This problem even extends to public transit. The process for the city to put in a bus shelter is an ordeal, which is sometimes hampered by sidewalk owners. The shelters themselves can make it hard for wheelchair users to get from the shelter to the bus. And even if the shelter and stop were accessible with fresh pavement, the sidewalks or streets nearby may be a hazard. Some people give up and get a car (which may have to get retrofitted for accessibility features), but many cannot.

Anything that affects people's ability to traverse the city goes against the urbanist ideal of 15-minute cities. Even that is not quite right--the idea is easy access to all parts of daily life, not just a measurement of short distances. If a person can't easily go down a dense city street for their necessities and a cup of coffee at a streetery (with ramps!), we need to go back to the drawing board.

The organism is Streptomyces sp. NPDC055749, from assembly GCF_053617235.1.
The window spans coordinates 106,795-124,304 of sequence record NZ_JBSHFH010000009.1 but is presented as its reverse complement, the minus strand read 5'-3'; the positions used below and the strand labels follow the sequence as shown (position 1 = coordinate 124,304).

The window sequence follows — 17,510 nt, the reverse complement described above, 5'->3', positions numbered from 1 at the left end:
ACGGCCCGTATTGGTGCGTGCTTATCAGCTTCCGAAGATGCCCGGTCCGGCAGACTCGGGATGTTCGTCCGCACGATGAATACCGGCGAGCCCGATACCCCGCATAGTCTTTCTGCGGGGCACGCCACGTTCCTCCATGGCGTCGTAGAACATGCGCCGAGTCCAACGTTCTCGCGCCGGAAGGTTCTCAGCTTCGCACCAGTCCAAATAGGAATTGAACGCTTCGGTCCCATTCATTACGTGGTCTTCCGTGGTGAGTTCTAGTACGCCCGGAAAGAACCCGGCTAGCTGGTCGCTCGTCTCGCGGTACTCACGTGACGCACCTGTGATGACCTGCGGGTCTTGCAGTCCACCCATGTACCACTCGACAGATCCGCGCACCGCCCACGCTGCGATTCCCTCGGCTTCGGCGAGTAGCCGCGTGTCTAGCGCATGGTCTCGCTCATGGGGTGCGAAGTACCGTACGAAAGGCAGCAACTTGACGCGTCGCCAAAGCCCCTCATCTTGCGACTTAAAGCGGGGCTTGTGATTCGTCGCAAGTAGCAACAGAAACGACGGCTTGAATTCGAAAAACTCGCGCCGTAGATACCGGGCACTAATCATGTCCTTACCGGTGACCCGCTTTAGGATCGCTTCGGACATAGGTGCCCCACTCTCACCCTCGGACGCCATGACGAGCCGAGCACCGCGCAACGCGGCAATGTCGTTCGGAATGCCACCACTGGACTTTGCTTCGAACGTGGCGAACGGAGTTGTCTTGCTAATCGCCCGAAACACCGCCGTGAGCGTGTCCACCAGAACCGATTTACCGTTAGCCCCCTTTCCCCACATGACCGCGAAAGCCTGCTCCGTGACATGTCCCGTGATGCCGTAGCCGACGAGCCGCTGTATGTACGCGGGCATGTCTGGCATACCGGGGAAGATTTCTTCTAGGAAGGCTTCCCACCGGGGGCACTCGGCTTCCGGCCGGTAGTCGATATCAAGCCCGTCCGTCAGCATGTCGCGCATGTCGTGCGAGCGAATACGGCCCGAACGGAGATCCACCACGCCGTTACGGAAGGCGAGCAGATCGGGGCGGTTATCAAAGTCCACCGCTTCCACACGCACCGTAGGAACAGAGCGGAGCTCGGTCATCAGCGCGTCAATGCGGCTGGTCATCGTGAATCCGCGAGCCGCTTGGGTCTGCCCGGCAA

Join 5th Square organizers and volunteers for an informal, in-person meet-up over at Woodland Presbyterian Church on November 17th! This is an indoor/outdoor, family-friendly event where we will provide updates on our recent campaigns and talk about what's in store as we start to wrap up 2022. If you've been meaning to check out one of our events or meetings but haven't made it out yet, this will be a good first one to come to. Bring a friend or two! We will have a fire pit going and some light refreshments.

Accessible via SEPTA trolleys 11, 13, 34, and 36, as well as bus routes 30 and 42. $5 suggested donation at the door.